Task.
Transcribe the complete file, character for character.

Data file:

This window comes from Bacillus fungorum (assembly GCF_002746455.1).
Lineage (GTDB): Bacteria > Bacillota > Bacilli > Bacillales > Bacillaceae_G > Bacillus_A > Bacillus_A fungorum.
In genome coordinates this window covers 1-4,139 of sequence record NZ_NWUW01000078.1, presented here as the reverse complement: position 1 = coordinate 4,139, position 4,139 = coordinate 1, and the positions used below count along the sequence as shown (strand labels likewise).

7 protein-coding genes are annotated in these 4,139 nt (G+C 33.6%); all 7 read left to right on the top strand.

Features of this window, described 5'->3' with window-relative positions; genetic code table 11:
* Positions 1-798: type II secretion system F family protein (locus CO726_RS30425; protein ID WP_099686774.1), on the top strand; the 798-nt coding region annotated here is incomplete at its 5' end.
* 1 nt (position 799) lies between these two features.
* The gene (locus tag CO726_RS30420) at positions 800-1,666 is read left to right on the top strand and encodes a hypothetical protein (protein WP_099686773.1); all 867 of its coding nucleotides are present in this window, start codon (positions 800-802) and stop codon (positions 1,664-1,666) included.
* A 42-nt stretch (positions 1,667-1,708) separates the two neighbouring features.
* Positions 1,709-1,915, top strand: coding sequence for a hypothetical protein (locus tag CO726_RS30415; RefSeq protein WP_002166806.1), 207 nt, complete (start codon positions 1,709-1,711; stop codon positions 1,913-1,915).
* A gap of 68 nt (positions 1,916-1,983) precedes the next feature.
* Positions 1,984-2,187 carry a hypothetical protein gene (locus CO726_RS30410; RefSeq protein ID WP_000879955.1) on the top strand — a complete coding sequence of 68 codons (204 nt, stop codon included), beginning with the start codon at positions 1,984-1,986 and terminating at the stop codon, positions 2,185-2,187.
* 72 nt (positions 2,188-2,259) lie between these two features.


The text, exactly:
This window comes from Bacillus fungorum (assembly GCF_002746455.1).
Lineage (GTDB): Bacteria > Bacillota > Bacilli > Bacillales > Bacillaceae_G > Bacillus_A > Bacillus_A fungorum.
In genome coordinates this window covers 1-4,139 of sequence record NZ_NWUW01000078.1, presented here as the reverse complement: position 1 = coordinate 4,139, position 4,139 = coordinate 1, and the positions used below count along the sequence as shown (strand labels likewise).

7 protein-coding genes are annotated in these 4,139 nt (G+C 33.6%); all 7 read left to right on the top strand.

Features of this window, described 5'->3' with window-relative positions; genetic code table 11:
* Positions 1-798: type II secretion system F family protein (locus CO726_RS30425; protein ID WP_099686774.1), on the top strand; the 798-nt coding region annotated here is incomplete at its 5' end.
* 1 nt (position 799) lies between these two features.
* The gene (locus tag CO726_RS30420) at positions 800-1,666 is read left to right on the top strand and encodes a hypothetical protein (protein WP_099686773.1); all 867 of its coding nucleotides are present in this window, start codon (positions 800-802) and stop codon (positions 1,664-1,666) included.
* A 42-nt stretch (positions 1,667-1,708) separates the two neighbouring features.
* Positions 1,709-1,915, top strand: coding sequence for a hypothetical protein (locus tag CO726_RS30415; RefSeq protein WP_002166806.1), 207 nt, complete (start codon positions 1,709-1,711; stop codon positions 1,913-1,915).
* A gap of 68 nt (positions 1,916-1,983) precedes the next feature.
* Positions 1,984-2,187 carry a hypothetical protein gene (locus CO726_RS30410; RefSeq protein ID WP_000879955.1) on the top strand — a complete coding sequence of 68 codons (204 nt, stop codon included), beginning with the start codon at positions 1,984-1,986 and terminating at the stop codon, positions 2,185-2,187.
* 72 nt (positions 2,188-2,259) lie between these two features.